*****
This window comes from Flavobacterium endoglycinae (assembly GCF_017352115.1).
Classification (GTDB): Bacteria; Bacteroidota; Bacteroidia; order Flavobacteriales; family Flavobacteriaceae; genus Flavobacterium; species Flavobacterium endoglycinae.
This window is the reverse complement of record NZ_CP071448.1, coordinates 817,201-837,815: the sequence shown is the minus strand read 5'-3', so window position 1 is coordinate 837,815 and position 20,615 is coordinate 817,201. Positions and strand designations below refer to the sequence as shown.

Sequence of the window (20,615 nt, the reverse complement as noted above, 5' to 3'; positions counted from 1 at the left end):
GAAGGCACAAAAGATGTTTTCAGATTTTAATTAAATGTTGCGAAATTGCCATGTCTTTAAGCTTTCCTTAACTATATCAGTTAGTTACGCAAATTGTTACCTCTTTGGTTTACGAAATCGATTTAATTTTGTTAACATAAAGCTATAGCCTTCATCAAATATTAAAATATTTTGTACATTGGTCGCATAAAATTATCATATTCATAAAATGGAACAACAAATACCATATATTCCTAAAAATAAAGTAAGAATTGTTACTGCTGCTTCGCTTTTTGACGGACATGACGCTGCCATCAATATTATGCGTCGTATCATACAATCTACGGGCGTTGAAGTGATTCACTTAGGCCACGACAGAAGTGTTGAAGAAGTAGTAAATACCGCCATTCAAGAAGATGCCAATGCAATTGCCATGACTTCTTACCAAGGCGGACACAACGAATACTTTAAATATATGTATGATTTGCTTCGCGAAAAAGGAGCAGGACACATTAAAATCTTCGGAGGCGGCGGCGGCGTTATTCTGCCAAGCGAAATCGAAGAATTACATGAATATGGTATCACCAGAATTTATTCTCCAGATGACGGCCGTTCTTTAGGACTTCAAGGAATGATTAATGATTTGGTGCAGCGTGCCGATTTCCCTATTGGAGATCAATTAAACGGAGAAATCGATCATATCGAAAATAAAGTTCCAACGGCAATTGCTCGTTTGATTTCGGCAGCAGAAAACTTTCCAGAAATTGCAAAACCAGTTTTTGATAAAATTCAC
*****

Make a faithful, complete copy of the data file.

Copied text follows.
This window comes from Flavobacterium endoglycinae (assembly GCF_017352115.1).
Classification (GTDB): Bacteria; Bacteroidota; Bacteroidia; order Flavobacteriales; family Flavobacteriaceae; genus Flavobacterium; species Flavobacterium endoglycinae.
This window is the reverse complement of record NZ_CP071448.1, coordinates 817,201-837,815: the sequence shown is the minus strand read 5'-3', so window position 1 is coordinate 837,815 and position 20,615 is coordinate 817,201. Positions and strand designations below refer to the sequence as shown.

Sequence of the window (20,615 nt, the reverse complement as noted above, 5' to 3'; positions counted from 1 at the left end):
GAAGGCACAAAAGATGTTTTCAGATTTTAATTAAATGTTGCGAAATTGCCATGTCTTTAAGCTTTCCTTAACTATATCAGTTAGTTACGCAAATTGTTACCTCTTTGGTTTACGAAATCGATTTAATTTTGTTAACATAAAGCTATAGCCTTCATCAAATATTAAAATATTTTGTACATTGGTCGCATAAAATTATCATATTCATAAAATGGAACAACAAATACCATATATTCCTAAAAATAAAGTAAGAATTGTTACTGCTGCTTCGCTTTTTGACGGACATGACGCTGCCATCAATATTATGCGTCGTATCATACAATCTACGGGCGTTGAAGTGATTCACTTAGGCCACGACAGAAGTGTTGAAGAAGTAGTAAATACCGCCATTCAAGAAGATGCCAATGCAATTGCCATGACTTCTTACCAAGGCGGACACAACGAATACTTTAAATATATGTATGATTTGCTTCGCGAAAAAGGAGCAGGACACATTAAAATCTTCGGAGGCGGCGGCGGCGTTATTCTGCCAAGCGAAATCGAAGAATTACATGAATATGGTATCACCAGAATTTATTCTCCAGATGACGGCCGTTCTTTAGGACTTCAAGGAATGATTAATGATTTGGTGCAGCGTGCCGATTTCCCTATTGGAGATCAATTAAACGGAGAAATCGATCATATCGAAAATAAAGTTCCAACGGCAATTGCTCGTTTGATTTCGGCAGCAGAAAACTTTCCAGAAATTGCAAAACCAGTTTTTGATAAAATTCAC